In a move seen as a protectionist measure, the government on Friday said that import duty on cars and completely- and semi-knocked down assemblies (CKD and SKD) could be raised as it also advised foreign makers to reduce the amount of royalty payments that they charge on their subsidiaries.
Commerce and industry Minister Piyush Goyal told a conference of auto industry professionals that manufacturing in India needs to be strengthened further for which the government would look at a number of measures, including boosting exports and even taking a relook at a free trade agreement with the European Union.
A hike in the CKD and SKD duty has the potential to hit the business of luxury and premium makers such as Mercedes-Benz, BMW, Audi, Skoda, Volkswagen, and even Honda and Toyota (through Lexus). Prices of the vehicles will go up, while the companies say (in private) that fresh investments may be hit as demand will go further down.
And while Goyal sought a booster to manufacturing from foreign players, heavy industries minister Prakash Javadekar pitched for a reduction in the GST rate on automobiles, saying he would discuss the issue with the Prime Minister and finance minister.
Javadekar also said that a proposal for an auto scrappage policy – that would encourage customers to ward off older vehicles for new ones — was ready and an announcement can be expected “very soon”. On its part, the industry said that it is looking at cutting down dependence on component imports from China – a theme dominant through the government’s Atmanirbhar Bharat call which has only strengthened following the border tensions with the neighbouring country.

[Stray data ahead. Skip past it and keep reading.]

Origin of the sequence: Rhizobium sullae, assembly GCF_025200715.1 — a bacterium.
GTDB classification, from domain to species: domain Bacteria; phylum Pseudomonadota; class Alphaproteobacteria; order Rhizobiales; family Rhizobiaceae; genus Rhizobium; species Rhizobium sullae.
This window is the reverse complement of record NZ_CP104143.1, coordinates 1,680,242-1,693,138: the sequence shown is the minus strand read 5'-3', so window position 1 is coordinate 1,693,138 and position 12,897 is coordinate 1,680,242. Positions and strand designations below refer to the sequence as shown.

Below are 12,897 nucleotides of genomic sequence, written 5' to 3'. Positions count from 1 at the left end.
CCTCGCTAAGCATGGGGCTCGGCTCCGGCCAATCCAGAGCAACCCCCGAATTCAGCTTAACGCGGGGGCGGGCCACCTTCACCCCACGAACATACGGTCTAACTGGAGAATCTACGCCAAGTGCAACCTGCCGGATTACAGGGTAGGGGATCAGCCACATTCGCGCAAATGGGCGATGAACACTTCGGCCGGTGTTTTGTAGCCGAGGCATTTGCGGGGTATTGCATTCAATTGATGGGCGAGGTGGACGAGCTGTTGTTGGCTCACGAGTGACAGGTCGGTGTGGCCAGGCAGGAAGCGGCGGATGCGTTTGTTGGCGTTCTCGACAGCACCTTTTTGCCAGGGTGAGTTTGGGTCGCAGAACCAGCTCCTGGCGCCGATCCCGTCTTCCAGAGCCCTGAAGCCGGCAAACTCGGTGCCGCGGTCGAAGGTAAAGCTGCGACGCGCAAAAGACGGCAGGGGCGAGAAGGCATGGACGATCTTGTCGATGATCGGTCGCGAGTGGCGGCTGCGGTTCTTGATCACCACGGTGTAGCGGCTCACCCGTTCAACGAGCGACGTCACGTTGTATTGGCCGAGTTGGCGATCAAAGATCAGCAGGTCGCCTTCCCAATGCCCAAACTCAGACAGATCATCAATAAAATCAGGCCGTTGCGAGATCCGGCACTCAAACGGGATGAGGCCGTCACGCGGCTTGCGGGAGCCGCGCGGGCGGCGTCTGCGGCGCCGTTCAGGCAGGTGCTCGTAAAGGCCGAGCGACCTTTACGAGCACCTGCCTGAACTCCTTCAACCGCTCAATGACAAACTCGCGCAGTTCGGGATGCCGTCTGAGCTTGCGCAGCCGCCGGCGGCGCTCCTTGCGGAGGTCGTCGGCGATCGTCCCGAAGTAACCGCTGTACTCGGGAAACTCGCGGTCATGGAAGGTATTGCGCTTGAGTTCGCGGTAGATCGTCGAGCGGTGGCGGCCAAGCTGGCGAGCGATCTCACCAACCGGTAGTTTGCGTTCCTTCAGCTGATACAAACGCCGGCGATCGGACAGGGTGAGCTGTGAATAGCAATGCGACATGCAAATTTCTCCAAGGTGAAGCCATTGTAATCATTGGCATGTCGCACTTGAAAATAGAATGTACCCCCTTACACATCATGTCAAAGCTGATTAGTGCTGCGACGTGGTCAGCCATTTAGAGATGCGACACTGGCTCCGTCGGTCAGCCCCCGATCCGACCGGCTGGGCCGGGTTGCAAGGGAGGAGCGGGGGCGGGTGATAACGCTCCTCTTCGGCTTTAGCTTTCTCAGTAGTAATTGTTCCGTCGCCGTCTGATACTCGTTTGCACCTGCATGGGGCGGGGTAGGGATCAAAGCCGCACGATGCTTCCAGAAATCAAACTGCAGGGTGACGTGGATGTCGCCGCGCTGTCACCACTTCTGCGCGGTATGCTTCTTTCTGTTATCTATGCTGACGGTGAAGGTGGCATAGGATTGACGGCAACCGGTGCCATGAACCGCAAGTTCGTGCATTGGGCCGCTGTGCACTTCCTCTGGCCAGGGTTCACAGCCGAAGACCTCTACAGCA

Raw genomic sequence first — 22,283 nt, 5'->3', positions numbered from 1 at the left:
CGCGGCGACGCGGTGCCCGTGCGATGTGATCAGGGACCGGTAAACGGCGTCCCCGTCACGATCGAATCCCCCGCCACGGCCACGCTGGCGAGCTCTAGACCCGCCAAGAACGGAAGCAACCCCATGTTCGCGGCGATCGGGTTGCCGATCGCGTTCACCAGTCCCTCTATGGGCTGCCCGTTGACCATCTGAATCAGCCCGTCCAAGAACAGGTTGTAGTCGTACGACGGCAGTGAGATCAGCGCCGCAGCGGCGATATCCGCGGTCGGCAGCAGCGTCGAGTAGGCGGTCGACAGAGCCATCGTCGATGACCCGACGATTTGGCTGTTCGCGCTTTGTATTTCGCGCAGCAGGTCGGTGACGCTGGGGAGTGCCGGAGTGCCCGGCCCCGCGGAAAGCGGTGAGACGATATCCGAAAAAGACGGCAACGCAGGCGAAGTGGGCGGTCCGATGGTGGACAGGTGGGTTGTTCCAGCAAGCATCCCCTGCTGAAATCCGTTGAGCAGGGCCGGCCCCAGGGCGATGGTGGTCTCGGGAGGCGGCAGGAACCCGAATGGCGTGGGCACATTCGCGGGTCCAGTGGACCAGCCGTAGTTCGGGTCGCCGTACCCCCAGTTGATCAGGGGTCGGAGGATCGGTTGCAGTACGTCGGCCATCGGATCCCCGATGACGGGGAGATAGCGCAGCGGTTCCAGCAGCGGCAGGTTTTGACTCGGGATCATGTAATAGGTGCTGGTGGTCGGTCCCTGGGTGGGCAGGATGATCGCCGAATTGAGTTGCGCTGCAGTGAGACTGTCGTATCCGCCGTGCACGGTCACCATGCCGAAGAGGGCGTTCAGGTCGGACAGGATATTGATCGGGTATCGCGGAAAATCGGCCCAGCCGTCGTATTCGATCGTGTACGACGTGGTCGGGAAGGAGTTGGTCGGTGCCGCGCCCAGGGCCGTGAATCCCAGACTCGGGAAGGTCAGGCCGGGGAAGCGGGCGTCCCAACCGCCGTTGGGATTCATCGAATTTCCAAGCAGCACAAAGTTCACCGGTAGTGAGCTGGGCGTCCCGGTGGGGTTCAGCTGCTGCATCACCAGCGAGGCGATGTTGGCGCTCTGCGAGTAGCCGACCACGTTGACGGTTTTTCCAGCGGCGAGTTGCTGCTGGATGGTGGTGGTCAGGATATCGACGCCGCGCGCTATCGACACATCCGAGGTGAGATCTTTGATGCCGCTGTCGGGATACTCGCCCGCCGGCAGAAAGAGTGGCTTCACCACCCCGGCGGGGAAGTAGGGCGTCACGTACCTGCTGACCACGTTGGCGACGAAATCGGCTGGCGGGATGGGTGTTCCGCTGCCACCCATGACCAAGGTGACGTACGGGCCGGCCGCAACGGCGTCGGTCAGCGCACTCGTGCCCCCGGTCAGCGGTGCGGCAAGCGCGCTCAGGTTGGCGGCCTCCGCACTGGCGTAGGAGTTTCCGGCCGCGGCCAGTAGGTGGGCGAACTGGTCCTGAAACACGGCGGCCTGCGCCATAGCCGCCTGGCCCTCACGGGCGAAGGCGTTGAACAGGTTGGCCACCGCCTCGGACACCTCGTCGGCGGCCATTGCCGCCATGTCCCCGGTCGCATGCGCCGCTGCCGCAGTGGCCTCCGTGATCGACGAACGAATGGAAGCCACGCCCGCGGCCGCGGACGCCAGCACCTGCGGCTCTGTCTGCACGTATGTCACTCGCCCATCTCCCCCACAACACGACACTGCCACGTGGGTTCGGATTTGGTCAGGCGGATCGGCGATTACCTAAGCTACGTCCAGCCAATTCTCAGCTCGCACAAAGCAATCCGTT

Goyal, however, was clear that more overseas companies need to be asked to manufacture deeply here. With this in mind, he said the government is open to the idea of a stronger India-based manufacturing plan for carmakers that are currently importing vehicles or kits. A way to discourage them could be by increasing the duty, which he said is “not a bad idea”. “We may look at something like a phased manufacturing plan. I will be open to suggestions.”
Pawan Goenka, MD of Mahindra & Mahindra, said that the auto and parts makers have agreed to set a target reduce the total value of imported components by half in the next four to five years. The focus will be to reduce imports of electronic auto components, which are sourced mainly from China and other Asian countries, as well as steel, Goenka said, adding these two together account for around $5 billion of total auto parts imports.
Total auto component imports stand at $13.7 billion annually. On royalties, Goyal said “millions of dollars” were moving out of the country as part of this fee. The Minister said that reduction in royalty would companies cut down on cash outflow, while bringing down vehicle prices and help in boosting domestic sales.